The Confirmation Bias of Demonetisation


It is interesting to see the kind of responses that Narendra Modi government’s decision to demonetise notes of Rs 500 and Rs 1,000 is getting on the social media.

Those who are in favour of the decision seem to always find examples of how the decision is a good one. Like some people keep running into chaiwallahs who take payments through Paytm. There is no denying that there are chaiwallahs out-there who do take payments through Paytm, but what proportion of the total chaiwallahs do they form, is a question no one is answering.

Those against the decision seem to always find examples of the decision being a bad one. For them, the ATMs are still not dispensing cash or banks are crowded or senior citizens are being made to wait and so on. Most of these examples are correct as well.

This Sunday I stepped out to withdraw cash from an ATM. None of three-four ATMs that I usually withdraw cash from, had notes. Hence, I had to come back home disappointed.

This gave me an idea for a small experiment in which I made posts on Twitter as well as Facebook. The post basically went like this: “No lines in any of the ATMs around where I live. Yay. No cash either… 12 days later. This looks like UPA’s 5-year plan.”

Of course, the post in social media terminology was anti Narendra Modi. This got an interesting series of responses both on Twitter as well as Facebook. One of the first responses I got was that the anti-establishment rant felt like that I had decided not to see merit in the actions of the government.

Then there were the usual responses around I being a chamcha of Rahul Gandhi. There were others who said how ATMs were just fine in their cities. One respondent talked about ATMs dispensing cash in Bhopal. I asked him to send me air-tickets. A cousin talked about ATMs working well in Jammu.

The point I am trying to make here is that everybody seems to have already worked out whether demonetisation is a good thing or a bad thing, even before any data has come out. And having worked that out we are all looking for examples which suit our point of view.

Economists call this confirmation bias. As Richard Thaler writes in Mishbehaving—The Making of Behavioural Economics: “People have a tendency to search for confirming rather disconfirming evidence… This tendency is called the confirmation bias.”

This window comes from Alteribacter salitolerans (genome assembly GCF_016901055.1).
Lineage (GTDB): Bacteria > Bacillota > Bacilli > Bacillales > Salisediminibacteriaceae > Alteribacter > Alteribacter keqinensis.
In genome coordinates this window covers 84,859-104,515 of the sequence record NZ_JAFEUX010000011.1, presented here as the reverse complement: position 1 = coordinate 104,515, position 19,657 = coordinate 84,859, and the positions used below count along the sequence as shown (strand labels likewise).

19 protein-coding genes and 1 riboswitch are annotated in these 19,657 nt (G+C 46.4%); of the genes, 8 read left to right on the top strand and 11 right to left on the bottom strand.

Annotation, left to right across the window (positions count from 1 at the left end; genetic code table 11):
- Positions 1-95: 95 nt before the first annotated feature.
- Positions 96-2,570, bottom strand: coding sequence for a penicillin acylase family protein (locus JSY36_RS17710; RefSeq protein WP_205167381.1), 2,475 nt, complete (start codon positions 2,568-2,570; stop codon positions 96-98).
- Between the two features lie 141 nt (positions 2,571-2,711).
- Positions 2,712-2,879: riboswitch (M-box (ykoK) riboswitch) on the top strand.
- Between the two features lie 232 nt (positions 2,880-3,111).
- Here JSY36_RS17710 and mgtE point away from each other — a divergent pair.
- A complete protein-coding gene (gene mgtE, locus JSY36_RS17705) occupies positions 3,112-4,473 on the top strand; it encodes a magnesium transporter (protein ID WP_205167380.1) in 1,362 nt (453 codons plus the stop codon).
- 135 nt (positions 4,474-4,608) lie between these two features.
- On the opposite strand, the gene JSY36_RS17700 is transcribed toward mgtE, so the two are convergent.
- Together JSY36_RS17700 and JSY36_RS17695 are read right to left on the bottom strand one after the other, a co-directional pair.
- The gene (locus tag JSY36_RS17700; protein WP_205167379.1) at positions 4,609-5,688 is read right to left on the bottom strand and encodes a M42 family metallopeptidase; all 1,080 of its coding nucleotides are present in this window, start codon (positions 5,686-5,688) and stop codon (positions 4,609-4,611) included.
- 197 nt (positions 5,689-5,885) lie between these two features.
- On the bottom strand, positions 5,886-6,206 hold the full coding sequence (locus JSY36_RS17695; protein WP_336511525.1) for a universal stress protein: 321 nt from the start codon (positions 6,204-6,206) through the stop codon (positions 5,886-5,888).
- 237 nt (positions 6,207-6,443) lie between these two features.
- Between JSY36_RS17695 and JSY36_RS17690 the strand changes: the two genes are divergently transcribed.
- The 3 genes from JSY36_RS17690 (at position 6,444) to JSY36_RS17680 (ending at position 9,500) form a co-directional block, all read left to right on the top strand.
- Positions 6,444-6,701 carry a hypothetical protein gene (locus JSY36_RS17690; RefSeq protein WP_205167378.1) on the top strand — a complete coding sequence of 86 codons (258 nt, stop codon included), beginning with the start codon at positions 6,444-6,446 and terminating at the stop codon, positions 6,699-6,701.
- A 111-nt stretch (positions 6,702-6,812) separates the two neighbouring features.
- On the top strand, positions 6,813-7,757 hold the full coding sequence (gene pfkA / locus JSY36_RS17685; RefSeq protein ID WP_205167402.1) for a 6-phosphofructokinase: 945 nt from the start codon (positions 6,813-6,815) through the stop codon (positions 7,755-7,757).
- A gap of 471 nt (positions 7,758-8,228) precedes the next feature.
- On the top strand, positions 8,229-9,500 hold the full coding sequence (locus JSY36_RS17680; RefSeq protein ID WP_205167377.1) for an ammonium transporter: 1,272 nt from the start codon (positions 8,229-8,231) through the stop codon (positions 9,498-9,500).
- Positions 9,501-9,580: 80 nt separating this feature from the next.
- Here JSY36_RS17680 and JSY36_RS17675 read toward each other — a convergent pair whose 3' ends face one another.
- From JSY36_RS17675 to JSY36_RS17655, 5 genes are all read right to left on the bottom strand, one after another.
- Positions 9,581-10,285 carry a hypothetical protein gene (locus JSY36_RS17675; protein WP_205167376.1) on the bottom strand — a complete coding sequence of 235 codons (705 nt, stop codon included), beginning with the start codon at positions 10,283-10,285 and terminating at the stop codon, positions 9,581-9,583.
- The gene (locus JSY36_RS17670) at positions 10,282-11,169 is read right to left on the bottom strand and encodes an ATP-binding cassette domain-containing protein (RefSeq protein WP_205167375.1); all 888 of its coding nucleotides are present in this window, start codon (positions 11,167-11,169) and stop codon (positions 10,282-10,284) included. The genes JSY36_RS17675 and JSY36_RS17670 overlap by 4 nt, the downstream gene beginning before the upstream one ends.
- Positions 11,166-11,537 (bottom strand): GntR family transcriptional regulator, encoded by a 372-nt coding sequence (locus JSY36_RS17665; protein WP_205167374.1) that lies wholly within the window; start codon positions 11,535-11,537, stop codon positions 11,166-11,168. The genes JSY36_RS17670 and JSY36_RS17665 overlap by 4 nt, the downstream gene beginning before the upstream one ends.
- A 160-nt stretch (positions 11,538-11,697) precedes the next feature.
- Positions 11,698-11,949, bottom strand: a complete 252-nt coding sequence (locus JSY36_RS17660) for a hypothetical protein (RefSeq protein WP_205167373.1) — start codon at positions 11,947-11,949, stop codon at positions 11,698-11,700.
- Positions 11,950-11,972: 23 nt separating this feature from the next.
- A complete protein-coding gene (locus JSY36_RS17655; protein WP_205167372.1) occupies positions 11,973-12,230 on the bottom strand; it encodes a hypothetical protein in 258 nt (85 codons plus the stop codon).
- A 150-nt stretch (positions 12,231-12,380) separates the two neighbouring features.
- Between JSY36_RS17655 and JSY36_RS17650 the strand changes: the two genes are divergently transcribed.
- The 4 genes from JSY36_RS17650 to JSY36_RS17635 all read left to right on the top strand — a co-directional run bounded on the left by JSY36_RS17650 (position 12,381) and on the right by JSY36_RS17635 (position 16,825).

This tendency has been at full play in the aftermath of the demonetisation decision. The trouble is that there is no data either ways.

One of the goals of demonetisation is to destroy the current stock of black money held in the form of cash. The total amount of currency demonetised by value stands at Rs 14.2 lakh crore. The lower the amount that makes it to banks to be exchanged, the higher will be the stock of black money destroyed. This shall only become clear once the last date of submitting the demonetised notes of Rs 500 and Rs 1,000 is over. The last date currently stands at December 30, 2016.

Hence, this shall become clear only in January 2017. At the same time, whether the government has been able to clean up counterfeit notes, will also become clear then (assuming it chooses to release the information).

On the flip side, with the new Rs 500 note not hitting the market quickly enough, there is a shortage of currency going around. This has led to the transactions in various markets coming down dramatically. The real situation will become clear at the beginning of next month when the car sales, two-wheeler sales and tractor-sales data come out.

With the transactions in different markets collapsing, overall consumption is likely to take a beating. This will lead to lower indirect taxes (primarily customs duty and excise) for the government. Again, this shall become clear at the beginning of next month, when the ministry of finance publishes this data.

Also, it will take a few months to figure out the real impact of the demonetisation decision. But who has time to wait for a few months on the social media. We have all made up our minds already.

The column originally appeared in the Bangalore Mirror on November 23, 2016


About vivekkaul
Vivek Kaul is a writer who has worked at senior positions with the Daily News and Analysis(DNA) and The Economic Times, in the past. He is the author of the Easy Money trilogy. Easy Money: The Greatest Ponzi Scheme Ever and How It Is Set to Destroy the Global Financial System , the latest book in the trilogy has just been published. The first two books in the trilogy were published in November 2013 and July 2014 respectively. Both the books were bestsellers on and Currently he works as an economic commentator and writes regular columns for He is also the India editor of The Daily Reckoning newsletter published by His writing has appeared across various other publications in India. These include The Times of India, Business Standard,Business Today, Business World, The Hindu, The Hindu Business Line, Indian Management, The Asian Age, Deccan Chronicle, Forbes India, Mutual Fund Insight, The Free Press Journal,,, Business World, Huffington Post and Wealth Insight. In the past he has also been a regular columnist for He has lectured at IIM Bangalore, IIM Indore, TA PAI Institute of Management and the Alliance University (Bangalore). He has also taught a course titled Indian Economy to the PGPMX batch of IIM Indore. His areas of interest are the intersection between politics and economics, the international financial crisis, personal finance, marketing and branding, and anything to do with cinema and music. He can be reached at

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